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Meet Queen Nanny, One Of African Women Who Fought For Freedom In Jamaica!!

 

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Queen Nanny, or as she is also known, Nanny of the Maroons, is Jamaica’s only recognised National (s)Hero, and she is perhaps most visible on the country’s $500 note. She lived in Jamaica in the early 18th century, and was a member of a community of resistors, the Windward/Eastern Maroons, who had escaped the brutality of enslavement on British owned sugarcane plantations.

At the height of Empire, while women from the British aristocracy enjoyed the sweetness that had been produced through slave labour, a small, African-Jamaican woman was leading her people in bitter guerrilla warfare against the ‘redcoats’. She was in a fight for her people’s lives, and the fight was not abstract.

In escaping slavery, Maroons were a major threat to the island’s colonial power structures. Capture would result in severe punishment, and almost certain death. This was the world in which Queen Nanny lived.

Jamaican oral histories describe Queen Nanny as a woman who used a range of intellectual and physical means to stave off, and attack the enemy. She is reputed to have been an expert military strategist, causing much confusion amongst the ‘redcoats’, who were often surprised when the trees came alive and they found themselves under attack from her warriors. Much of the success of the Windward Maroons during the First Maroon War has been attributed to her leadership.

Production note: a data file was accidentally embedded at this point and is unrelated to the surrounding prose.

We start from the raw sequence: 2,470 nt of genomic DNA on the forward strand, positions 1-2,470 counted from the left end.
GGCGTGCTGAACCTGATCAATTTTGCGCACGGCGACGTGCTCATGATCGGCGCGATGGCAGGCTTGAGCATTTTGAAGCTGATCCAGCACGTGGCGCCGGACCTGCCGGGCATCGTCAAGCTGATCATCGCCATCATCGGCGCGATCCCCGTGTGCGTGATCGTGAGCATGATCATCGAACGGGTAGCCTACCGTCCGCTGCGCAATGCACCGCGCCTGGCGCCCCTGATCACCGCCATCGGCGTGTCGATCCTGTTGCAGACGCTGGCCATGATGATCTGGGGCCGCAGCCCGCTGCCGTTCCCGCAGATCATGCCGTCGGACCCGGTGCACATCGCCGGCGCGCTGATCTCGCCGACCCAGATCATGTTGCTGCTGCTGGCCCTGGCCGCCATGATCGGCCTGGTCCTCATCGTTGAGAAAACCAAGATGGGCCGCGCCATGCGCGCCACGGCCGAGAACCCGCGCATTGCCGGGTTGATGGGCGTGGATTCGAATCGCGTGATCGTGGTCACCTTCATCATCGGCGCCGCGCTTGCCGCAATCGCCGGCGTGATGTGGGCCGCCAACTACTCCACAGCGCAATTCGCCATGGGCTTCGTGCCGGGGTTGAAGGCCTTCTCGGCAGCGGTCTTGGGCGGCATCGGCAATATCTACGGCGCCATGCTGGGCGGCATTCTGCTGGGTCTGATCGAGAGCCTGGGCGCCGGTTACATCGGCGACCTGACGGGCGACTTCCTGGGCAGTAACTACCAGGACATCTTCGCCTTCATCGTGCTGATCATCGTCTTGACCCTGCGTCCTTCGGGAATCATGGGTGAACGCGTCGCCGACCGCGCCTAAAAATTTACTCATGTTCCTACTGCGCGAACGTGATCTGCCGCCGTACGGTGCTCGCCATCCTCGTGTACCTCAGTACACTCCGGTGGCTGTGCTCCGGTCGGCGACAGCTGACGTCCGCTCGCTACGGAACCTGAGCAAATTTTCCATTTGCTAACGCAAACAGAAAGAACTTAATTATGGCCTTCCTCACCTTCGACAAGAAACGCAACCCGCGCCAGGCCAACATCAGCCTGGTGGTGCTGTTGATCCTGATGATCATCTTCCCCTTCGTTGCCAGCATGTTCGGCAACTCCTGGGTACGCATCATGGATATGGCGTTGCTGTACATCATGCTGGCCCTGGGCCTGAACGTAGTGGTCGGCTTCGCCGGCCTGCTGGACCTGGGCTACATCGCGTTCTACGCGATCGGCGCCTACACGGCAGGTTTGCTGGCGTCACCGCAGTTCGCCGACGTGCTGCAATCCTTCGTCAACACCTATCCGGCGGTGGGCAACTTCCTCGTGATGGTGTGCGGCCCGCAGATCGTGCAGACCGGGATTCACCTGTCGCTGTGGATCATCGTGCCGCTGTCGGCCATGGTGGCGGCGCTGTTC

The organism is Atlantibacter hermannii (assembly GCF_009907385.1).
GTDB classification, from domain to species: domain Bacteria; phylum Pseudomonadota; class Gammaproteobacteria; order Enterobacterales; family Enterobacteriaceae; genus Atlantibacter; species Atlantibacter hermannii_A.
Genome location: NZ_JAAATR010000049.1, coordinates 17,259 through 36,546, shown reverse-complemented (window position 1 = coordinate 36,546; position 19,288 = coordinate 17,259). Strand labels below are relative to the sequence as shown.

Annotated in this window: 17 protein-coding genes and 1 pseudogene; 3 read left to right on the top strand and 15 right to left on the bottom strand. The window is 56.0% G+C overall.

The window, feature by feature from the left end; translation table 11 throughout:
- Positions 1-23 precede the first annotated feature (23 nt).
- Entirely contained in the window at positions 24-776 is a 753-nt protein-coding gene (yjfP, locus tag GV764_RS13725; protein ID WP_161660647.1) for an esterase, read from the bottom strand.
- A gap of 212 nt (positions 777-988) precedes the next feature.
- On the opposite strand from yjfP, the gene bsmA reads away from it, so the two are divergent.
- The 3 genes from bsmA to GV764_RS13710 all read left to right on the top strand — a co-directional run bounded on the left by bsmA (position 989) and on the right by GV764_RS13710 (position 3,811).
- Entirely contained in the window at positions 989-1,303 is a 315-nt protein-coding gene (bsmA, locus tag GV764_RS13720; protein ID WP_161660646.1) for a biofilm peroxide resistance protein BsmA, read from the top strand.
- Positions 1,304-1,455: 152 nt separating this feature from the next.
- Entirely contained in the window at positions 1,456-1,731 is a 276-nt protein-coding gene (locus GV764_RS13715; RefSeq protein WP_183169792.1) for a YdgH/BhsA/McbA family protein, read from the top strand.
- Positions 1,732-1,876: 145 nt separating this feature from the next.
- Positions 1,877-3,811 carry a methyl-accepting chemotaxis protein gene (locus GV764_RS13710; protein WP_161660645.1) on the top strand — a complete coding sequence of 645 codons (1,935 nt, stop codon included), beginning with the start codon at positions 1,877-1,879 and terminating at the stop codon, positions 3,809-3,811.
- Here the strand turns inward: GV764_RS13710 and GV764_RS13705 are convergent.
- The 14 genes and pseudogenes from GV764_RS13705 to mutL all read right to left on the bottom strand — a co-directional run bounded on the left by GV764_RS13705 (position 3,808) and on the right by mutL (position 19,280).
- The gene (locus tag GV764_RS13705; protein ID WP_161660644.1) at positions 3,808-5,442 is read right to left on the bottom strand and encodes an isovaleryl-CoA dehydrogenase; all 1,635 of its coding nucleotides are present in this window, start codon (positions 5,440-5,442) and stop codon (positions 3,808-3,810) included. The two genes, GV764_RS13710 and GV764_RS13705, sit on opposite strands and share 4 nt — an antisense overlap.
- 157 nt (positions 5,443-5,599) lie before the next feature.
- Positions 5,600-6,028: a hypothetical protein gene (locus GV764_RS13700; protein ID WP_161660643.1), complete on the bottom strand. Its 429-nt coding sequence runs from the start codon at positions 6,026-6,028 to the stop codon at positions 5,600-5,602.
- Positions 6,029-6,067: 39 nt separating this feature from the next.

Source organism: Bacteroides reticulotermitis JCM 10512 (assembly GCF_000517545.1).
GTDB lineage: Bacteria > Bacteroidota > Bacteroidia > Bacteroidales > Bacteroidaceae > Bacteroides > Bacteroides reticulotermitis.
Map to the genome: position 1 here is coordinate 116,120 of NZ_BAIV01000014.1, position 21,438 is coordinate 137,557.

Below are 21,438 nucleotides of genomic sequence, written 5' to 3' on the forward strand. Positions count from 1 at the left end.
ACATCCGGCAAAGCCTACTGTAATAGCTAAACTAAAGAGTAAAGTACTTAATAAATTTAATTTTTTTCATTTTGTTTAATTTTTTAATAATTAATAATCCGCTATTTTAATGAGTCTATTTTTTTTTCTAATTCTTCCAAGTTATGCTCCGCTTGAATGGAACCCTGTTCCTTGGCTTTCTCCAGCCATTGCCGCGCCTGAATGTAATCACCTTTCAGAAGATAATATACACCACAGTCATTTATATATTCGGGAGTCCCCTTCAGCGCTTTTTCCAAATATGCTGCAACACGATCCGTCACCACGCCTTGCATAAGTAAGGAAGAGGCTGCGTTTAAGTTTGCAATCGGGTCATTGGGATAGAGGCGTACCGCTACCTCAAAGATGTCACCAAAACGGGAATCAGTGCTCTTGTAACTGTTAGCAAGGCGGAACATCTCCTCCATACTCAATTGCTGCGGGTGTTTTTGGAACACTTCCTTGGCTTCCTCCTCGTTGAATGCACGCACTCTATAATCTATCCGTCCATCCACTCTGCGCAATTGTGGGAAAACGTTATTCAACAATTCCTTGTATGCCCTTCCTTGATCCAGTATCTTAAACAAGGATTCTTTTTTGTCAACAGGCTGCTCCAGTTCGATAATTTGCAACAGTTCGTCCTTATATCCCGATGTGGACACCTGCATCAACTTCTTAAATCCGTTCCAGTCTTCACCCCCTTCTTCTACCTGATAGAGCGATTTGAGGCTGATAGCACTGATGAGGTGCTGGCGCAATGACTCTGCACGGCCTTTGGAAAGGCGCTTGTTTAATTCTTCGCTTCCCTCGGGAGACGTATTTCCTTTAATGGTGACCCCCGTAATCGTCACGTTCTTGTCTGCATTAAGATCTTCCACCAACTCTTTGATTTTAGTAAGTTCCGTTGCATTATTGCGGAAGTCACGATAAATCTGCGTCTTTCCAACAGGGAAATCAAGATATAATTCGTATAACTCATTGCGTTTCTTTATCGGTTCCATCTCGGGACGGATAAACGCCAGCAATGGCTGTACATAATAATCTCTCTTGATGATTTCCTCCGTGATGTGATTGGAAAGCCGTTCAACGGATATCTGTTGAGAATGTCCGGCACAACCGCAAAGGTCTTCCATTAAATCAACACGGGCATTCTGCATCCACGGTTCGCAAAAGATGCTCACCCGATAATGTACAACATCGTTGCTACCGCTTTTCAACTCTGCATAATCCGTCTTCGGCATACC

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Queen Nanny is also said to have had mystical abilities that strengthened her power. However, some caution against these reports. Written historical records do not offer a great deal of information about Queen Nanny, but we do know that the British hated her, and it is believed that some accounts of her supernatural powers were deliberately designed to be derogatory.

In reality, history is always presented from someone’s point of view, and in many ways the source of Queen Nanny’s power is not our primary concern. That she existed, struggled, resisted, led, organised, survived and defeated her oppressors time and time again makes her iconic. That she continues to be recognised – in Jamaica’s memory, and beyond – is critical.

It is said that Queen Nanny was not only a warrior, she was also a wise woman who encouraged her community to remember those customs and traditions that had travelled across the Atlantic in the bellies of slave ships.

 

 

 

 

Jamaica 500 dollars bill. | Jamaica, Jamaican dollar, African history

She was recognized as a national hero of Jamaica in 1977 due to her heroic resistance. Her face is even on the 500 dollar note of the Jamaicans.

 

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Written by PH

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